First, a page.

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39 of 39 people found the following review helpful
5.0 out of 5 stars Analysis and Critique of Evolving US Strategies in the Cold War
Strategies of Containment, by John Lewis Gaddis, is a description of the evolving strategy of containment that was the basis of US policy toward the Soviet Union from 1946 through 1989. Gaddis traces the concept of containment from its inception by George F. Kennan through the modifications applied by five administrations and assesses the strengths, weaknesses, and...
Published on March 22, 2008 by Leonard J. Wilson

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0 of 1 people found the following review helpful
3.0 out of 5 stars comprehensive survey of Cold War doctrines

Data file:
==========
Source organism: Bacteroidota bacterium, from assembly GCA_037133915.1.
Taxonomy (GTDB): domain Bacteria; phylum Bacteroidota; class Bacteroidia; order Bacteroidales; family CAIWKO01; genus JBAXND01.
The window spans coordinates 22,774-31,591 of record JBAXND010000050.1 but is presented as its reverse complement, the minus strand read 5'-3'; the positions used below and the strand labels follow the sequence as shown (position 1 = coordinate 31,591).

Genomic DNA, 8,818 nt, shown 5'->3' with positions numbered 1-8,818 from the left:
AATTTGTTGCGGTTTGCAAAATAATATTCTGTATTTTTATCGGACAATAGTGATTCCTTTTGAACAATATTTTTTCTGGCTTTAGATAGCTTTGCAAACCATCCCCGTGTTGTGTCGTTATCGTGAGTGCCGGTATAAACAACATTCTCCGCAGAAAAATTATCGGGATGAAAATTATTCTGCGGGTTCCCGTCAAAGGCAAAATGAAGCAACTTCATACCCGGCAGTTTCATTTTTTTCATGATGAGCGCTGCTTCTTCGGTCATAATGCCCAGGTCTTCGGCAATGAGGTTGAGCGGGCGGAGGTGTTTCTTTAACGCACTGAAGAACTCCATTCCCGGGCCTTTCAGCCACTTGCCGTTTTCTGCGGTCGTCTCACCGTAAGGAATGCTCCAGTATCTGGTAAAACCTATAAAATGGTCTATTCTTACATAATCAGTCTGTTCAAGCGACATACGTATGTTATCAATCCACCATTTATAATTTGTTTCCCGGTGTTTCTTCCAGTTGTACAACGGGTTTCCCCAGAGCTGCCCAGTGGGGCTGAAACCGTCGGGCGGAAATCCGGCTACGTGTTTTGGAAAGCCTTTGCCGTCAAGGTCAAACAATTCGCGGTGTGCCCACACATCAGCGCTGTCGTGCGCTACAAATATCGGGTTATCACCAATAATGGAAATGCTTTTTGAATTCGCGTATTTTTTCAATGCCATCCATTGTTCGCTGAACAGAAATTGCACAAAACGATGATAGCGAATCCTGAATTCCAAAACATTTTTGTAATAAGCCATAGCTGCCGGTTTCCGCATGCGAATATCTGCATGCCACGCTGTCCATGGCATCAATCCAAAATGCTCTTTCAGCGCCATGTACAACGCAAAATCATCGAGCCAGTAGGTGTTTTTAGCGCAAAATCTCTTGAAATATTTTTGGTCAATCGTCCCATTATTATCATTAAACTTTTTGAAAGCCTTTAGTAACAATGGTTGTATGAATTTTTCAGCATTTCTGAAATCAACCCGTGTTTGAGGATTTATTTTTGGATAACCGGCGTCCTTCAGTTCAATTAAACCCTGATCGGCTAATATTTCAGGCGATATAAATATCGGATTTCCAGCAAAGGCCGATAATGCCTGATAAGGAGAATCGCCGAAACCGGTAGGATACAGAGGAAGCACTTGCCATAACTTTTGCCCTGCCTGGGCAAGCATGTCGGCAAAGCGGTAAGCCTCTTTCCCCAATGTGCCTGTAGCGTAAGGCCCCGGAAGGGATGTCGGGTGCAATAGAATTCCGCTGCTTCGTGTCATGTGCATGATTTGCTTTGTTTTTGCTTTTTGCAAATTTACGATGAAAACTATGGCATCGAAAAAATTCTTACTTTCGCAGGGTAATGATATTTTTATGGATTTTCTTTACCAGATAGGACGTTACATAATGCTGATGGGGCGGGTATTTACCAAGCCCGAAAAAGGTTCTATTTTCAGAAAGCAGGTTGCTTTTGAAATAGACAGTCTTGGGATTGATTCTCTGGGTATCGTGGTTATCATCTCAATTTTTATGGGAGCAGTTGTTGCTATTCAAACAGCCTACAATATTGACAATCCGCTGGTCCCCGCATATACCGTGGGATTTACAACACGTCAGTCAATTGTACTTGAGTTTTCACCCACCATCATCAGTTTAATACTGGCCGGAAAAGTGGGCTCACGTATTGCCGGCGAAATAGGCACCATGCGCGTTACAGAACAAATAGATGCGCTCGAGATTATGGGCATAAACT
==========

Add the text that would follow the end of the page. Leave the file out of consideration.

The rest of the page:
This is a good, if extremely pedestrian academic study of the notion of containment. It is interesting in that it show how, from its conception by George Kennan, it get bent out of shape as it is put into practice by warring bureaucrats. Kennen, the famous "X" in the Foreign Affairs article that introduced the idea, had a very nuanced conception of how to help the USSR...
Published on April 18, 2012 by Robert J. Crawford


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39 of 39 people found the following review helpful
5.0 out of 5 stars Analysis and Critique of Evolving US Strategies in the Cold War, March 22, 2008
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This review is from: Strategies of Containment: A Critical Appraisal of American National Security Policy during the Cold War (Paperback)